How can there be an expected major rewrite as Mr. Derfler emphasized if nothing has changed?
    This is another good example of the incompetence of food safety regulation at the federal level, the lack of accountability, the horrendous cost to those regulated and ultimately the public cost in time and money. The over 2000 comments were a huge drain on productivity.
    In a prepared statement, Phil Kimball, Executive Director of the North American Meat Processors Assn. (NAMP) pointed out that the FSIS’s fact sheet on validation contradicts portions of the draft guidance.
    As I recall, it was a Senator that asked something like, “What exactly was the problem this is supposed to be addressing?” As far as I know, there has been no answer.
    This kind of foolishness is the result of the lack of accountability in food regulation at the federal level. The bureaucrats can screw up royally and are seldom held accountable. Instead, Food Safety News and the Make Our Food Safe Coalition want to give federal regulators much greater power.

  • Rick

    I was listening in on this meeting Harry, and you raise one of the criticisms that was raised in the meeting – the agency should outline the specific problems it is trying to address. There are a lot of food safety issues out there — a lot of inconsistent compliance and poor understanding of food safety expectations.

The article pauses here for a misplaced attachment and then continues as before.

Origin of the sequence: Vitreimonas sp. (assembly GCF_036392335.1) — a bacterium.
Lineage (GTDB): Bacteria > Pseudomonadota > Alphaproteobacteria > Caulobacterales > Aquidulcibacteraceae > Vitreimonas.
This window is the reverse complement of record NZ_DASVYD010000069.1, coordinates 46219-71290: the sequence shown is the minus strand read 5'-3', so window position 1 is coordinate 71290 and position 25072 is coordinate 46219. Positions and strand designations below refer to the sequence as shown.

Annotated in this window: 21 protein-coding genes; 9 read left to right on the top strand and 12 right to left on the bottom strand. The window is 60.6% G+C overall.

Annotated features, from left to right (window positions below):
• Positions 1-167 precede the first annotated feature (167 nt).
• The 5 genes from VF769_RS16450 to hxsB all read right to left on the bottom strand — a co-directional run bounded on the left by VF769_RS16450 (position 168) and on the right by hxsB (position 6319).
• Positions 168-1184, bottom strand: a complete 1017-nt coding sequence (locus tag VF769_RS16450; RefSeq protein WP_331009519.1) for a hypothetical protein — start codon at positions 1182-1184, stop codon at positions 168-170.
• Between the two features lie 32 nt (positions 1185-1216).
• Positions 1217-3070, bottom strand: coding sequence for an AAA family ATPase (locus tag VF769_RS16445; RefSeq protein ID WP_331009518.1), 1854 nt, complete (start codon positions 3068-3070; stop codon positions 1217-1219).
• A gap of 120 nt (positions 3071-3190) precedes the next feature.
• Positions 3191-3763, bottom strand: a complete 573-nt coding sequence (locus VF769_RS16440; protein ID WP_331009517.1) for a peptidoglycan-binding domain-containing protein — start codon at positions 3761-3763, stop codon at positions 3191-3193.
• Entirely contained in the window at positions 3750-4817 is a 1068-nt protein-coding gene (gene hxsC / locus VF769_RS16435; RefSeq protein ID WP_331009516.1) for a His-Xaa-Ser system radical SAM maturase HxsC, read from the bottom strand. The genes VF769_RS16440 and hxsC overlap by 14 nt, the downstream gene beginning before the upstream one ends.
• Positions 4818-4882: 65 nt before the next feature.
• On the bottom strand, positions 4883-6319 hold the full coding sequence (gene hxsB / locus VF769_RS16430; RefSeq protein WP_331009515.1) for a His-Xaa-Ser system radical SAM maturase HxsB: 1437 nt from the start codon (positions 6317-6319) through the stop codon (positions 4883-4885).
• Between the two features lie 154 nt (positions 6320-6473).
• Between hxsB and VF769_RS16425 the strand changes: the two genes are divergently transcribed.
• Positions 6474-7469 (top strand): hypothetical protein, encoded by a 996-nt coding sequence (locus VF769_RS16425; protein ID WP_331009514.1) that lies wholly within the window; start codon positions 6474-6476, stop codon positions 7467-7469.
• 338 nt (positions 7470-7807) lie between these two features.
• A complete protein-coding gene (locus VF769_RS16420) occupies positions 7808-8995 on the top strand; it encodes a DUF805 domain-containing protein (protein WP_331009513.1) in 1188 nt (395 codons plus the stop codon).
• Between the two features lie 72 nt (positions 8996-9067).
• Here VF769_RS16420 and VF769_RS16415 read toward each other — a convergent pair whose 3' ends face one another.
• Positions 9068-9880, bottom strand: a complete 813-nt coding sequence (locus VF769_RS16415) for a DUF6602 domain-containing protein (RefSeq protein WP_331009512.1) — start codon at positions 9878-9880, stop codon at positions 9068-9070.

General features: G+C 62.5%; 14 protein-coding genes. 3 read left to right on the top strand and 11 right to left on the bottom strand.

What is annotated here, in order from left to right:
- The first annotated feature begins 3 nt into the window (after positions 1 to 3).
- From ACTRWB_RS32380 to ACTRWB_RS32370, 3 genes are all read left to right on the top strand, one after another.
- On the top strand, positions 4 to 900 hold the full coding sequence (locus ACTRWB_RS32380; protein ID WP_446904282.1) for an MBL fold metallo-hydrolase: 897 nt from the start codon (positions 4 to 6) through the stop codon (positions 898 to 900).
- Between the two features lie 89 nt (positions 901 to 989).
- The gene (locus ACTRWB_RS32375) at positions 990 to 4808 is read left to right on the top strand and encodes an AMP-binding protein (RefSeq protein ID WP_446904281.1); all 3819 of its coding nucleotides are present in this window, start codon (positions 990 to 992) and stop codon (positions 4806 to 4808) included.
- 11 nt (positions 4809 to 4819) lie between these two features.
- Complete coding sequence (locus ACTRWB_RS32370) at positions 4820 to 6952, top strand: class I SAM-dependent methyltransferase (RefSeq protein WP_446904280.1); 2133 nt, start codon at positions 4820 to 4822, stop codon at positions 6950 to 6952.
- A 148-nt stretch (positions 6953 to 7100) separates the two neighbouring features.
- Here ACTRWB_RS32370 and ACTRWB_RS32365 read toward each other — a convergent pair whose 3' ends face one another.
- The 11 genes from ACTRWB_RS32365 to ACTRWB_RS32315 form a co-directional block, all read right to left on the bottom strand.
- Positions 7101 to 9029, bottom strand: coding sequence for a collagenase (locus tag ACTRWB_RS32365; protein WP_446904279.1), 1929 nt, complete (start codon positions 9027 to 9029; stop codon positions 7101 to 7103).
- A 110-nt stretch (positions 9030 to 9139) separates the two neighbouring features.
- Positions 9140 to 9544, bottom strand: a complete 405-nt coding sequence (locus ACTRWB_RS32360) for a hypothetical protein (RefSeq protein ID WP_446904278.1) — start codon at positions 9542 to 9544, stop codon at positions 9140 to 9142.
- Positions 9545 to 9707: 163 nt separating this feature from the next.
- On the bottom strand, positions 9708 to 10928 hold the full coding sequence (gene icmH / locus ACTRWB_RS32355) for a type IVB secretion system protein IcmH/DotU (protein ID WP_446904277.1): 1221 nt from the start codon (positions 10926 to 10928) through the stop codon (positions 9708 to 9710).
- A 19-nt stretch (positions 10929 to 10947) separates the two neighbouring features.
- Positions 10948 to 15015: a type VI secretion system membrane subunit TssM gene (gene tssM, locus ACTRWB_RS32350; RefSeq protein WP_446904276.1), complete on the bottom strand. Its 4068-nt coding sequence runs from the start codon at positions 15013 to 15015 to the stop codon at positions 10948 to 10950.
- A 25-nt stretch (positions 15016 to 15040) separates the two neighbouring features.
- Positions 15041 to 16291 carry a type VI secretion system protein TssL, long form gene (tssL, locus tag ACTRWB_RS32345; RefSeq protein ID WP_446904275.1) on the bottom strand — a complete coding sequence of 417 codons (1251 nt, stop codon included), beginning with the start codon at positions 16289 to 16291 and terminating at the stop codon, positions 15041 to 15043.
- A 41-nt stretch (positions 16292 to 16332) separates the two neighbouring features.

The agency does seem to be making a sincere effort to get this right, they were very receptive to comments and I believe the final guidance will reflect small meat concerns.

  • Harry Hamil

    As best I can tell, your statement, “Agency officials were very clear…the USDA is not issuing new regulations, rather it’s clarifying existing ones” is a good example of the quite conscious dissembling of damage control. They may now be trying to do that but it clearly was not the intention initially.
    The resistance the document met is much greater and widespread than you indicated. It provoked a firestorm including strong criticism by the Sec. of Agriculture of Iowa, the leadership of several meat processing associations and thousands of people in meat processing.
    How can there be an expected major rewrite as Mr. Derfler emphasized if nothing has changed?
    This is another good example of the incompetence of food safety regulation at the federal level, the lack of accountability, the horrendous cost to those regulated and ultimately the public cost in time and money. The over 2000 comments were a huge drain on productivity.
    In a prepared statement, Phil Kimball, Executive Director of the North American Meat Processors Assn. (NAMP) pointed out that the FSIS’s fact sheet on validation contradicts portions of the draft guidance.
    As I recall, it was a Senator that asked something like, “What exactly was the problem this is supposed to be addressing?” As far as I know, there has been no answer.
    This kind of foolishness is the result of the lack of accountability in food regulation at the federal level. The bureaucrats can screw up royally and are seldom held accountable. Instead, Food Safety News and the Make Our Food Safe Coalition want to give federal regulators much greater power.

  • Doc Mudd

    Damned if they do and damned if they don’t, eh Harry?
    The USDA patiently listens and responds magnanimously to the incessant insipid whining of vocal spokespersons for a minority of wishful hobby farmers and, still, that is not good enough!
    A classic case of contrary habitual activists moving the goal post. Never good enough until progress is completely stalled and the clock is turned back – a classic selfish Luddite agenda.